In a transmission plan approved in March, the California Independent System Operator cancelled 13 sub-transmission projects that previously had been approved in Pacific Gas & Electric (PG&E) territory. PG&E supported the project cancellations, which will save customers $192 million. The utility pointed out that rooftop solar and energy efficiency have reduced their load forecast and stated, “The need for those is just not there anymore.”
This is a clear example of distributed solar’s reducing utility infrastructure costs, but it does not answer the question of how to quantify future spending reductions that result from increasing amounts of solar.
Optimal Locations For Solar
A primary conclusion of the recent net-metering debate in California was that more time is needed to accurately measure the benefits of distributed solar. That effort is now in full swing, with multiple working groups and proceedings.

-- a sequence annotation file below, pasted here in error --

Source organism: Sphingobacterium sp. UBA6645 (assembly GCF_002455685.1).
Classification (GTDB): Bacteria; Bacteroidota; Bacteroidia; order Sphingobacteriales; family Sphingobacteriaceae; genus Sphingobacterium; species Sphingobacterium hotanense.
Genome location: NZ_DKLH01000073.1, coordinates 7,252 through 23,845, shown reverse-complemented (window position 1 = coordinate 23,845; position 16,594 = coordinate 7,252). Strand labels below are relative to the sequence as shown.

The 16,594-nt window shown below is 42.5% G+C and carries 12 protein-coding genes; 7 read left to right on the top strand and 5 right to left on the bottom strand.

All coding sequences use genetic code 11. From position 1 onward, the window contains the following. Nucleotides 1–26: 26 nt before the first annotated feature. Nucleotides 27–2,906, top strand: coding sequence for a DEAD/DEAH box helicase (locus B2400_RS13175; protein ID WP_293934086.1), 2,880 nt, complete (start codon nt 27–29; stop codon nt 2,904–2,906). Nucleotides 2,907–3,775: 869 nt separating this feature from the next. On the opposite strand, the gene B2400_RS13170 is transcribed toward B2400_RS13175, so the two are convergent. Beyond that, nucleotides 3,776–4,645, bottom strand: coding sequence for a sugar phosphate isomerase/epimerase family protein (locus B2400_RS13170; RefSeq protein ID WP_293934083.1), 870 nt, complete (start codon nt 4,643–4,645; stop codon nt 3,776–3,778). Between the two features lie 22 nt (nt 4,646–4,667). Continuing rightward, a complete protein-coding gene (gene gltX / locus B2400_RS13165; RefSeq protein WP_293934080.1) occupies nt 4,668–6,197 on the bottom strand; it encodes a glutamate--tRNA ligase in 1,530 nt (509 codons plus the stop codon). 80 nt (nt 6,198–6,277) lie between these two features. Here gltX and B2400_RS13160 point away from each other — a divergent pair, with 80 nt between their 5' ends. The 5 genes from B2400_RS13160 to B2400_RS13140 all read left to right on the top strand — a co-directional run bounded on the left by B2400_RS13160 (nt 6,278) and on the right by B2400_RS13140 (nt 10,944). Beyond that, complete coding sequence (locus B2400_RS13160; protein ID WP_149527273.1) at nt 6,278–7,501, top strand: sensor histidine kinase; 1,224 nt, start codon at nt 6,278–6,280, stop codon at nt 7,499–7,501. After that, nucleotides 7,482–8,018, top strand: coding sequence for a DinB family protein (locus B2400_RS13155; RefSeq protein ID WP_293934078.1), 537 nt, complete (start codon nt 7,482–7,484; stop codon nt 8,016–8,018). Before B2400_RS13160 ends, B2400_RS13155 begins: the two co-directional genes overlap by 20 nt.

The question is complicated by the fact that solar is more valuable to the grid in some places than others. Utilities have traditionally spread costs and benefits evenly across their service territories, but the California Public Utilities Commission (CPUC) may decide to give distributed solar different value depending on where it is connected. Nobody is quite sure where these regulatory discussions will end up, but they are certainly heading in an interesting direction.
A.B.327, passed in 2013, is known as the legislation that led to flattening the residential rate tiers and forcing the creation of NEM 2.0. A lesser noticed portion of the bill directs utilities to “identify optimal locations for the deployment of distributed resources.” Under the direction of the CPUC, utilities filed plans last July with proposals for how to determine location-specific costs and benefits.